Drum Rocker Vs. Rock Band 2 Drum Kit
Drum Rocker Vs. Rock Band 2
By Louis Bedigian
Is a great gaming experience worth $210 more?
First there was Drum Mania and Taiko Drum Master, two little-known music games that utilized specific drum controllers. In 2007, Harmonix redefined music game packages with Rock Band, a title that offered guitar and karaoke gameplay but was dominated by its drumming experience.
This fall you can add four more to the mix: a new kit for Rock Band 2, the first drum kit for Guitar Hero, the drum-specific Rock Revolution, and the Ion Audio Drum Rocker, a deluxe kit designed for the Rock Band series. With the Drum Rocker now released, we thought it was time to put it to the test. Is it worth the $300 price tag? Find out in our full review. But don’t go away just yet – let’s first see how it compares to Rock Band 2’s $90 kit.
A look at the Drum Rocker (top) and Rock Band 2 drum kit (bottom).
Rock Band 2 Drum Kit: 8.9
Drum Rocker: 9.5
Both kits are stellar in this regard. In fact, there are only a few discernable differences. For starters, the Drum Rocker’s pads are bigger and thicker than those of the standard Rock Band 2 kit. The Drum Rocker comes with two cymbals – a great addition, to be sure. But the cymbals are not fully utilized outside the freestyle mode. Rock Band 2’s gameplay still relies on five separate beats (four drum pads and one pedal). However, given that the Rock Band 2 kit can be expanded with cymbals (Mad Catz plans to release a cymbal three-pack later this year), it’ll be interesting to see how Harmonix remedies this in the future. Could an expansion disc or download be on the way?
For those of you not planning to blast your TV speakers, both kits are pretty quiet. You’re going to hear something no matter how advanced the hardware becomes – that is inevitable. But neither kit sounds obnoxious. You’ll notice that the Drum Rocker gives off a deep, dense sound, whereas the Rock Band 2 kit is more of a reduced rat-tat-tat. Neither kit is superior in this regard.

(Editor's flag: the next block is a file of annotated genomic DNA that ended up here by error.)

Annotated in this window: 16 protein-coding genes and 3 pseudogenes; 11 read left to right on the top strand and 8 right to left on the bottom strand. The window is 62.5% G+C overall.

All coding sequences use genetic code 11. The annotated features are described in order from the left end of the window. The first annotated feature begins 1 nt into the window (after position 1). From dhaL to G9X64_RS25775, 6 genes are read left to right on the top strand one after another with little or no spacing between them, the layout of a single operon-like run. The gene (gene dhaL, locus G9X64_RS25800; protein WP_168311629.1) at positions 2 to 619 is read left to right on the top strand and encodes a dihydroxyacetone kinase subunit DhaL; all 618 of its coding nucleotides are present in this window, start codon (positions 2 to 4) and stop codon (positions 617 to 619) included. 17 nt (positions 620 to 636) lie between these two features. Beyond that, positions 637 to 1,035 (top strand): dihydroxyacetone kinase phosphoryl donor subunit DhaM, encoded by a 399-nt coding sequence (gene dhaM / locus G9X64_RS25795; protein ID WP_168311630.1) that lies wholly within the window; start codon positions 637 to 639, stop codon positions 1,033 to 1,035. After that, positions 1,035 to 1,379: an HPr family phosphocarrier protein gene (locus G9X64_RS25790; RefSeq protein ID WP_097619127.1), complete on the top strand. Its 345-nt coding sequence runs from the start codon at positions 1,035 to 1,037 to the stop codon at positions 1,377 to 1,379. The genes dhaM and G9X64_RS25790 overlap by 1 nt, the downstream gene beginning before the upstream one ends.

Rock Band 2 drum pedal (left) and Drum Rocker pedal (right).
Likewise, it’s hard to tell which pedal is best. Purists will definitely prefer Ion Audio’s creation. The Drum Rocker’s all-metal pedal feels very similar to the real thing. But the standard kit is not to be outdone – though it is made of plastic and is more likely to crack, it feels extremely sturdy. It should last a long time. Not only that but the Rock Band 2 spring is actually more resistant than the spring in the Drum Rocker pedal.
Now when you get down to it, these aspects pale in comparison to one thing: how the kits perform. Incredibly, their performances are very close. Both kits are very responsive, are velocity sensitive (allowing them to differentiate between light and heavy drumming), and provide a really solid feel. The drum feedback is slightly more pronounced on the Drum Rocker, as its pads are more professional and thus provide a better bounce. But the standard kit performed nearly as well.
Rock Band 2 Drum Kit: 3
Drum Rocker: 5
The Drum Rocker enables users to adjust drum and cymbal placement (albeit stressfully), allowing them to place each piece in a variety of places. You can move the arms to stretch the pads further apart, if that’s your style. Pads and cymbals may also be raised or lowered to meet your playing needs.
The Rock Band 2 drum kit, however, is essentially one big piece with pads that cannot be separated. You can raise or lower the stand, but that is all.
It all depends on what you’re looking for. I personally love the idea of having a drum kit that’s small enough to carry around, throw in my trunk or store in a closet. You get that with the standard kit. However, it is also great having a full-size kit to bang senselessly while blasting Social Distortion through my TV’s speakers.
One of the Rock Band 2 pads versus the Drum Rocker’s larger, thicker pads.
Rock Band 2 Drum Kit: 9
Drum Rocker: 3
What could be easier than snapping a couple of legs into place? That’s what the Rock Band 2 kit offers – a simple, 30-second setup that anyone can figure out, with or without the instructions.
On the other side of the ring is the Drum Rocker, a kit whose setup is complicated by lousy instructions and one too many screws. You’ll need more than patience to get through this nightmare. It is highly recommended that you put the game and the kit out of your mind. Forget that, once this thing is built, you’ll be jamming like Travis Barker (pretending to, at least). Instead, you’re better off thinking of this as a new…desk. Yes, a desk! That’s boring. And if that distracts you for 20 minutes, you might just be able to finish it without breaking something. If not, at least you’ll have a fun way of unleashing all that tension when you’re done.
As a game peripheral, the Drum Rocker is hard to resist. It feels as good as it looks, expands on Rock Band 2’s freestyle mode, and is a blast to use. But the $300 price tag is a bit steep. If you have the cash and want the best drum experience you can possibly get from a video game, then by all means open your wallet. But if you just want a stellar drum game and don’t need the biggest and baddest drum kit around, the standard kit is a lower-cost alternative that will suffice.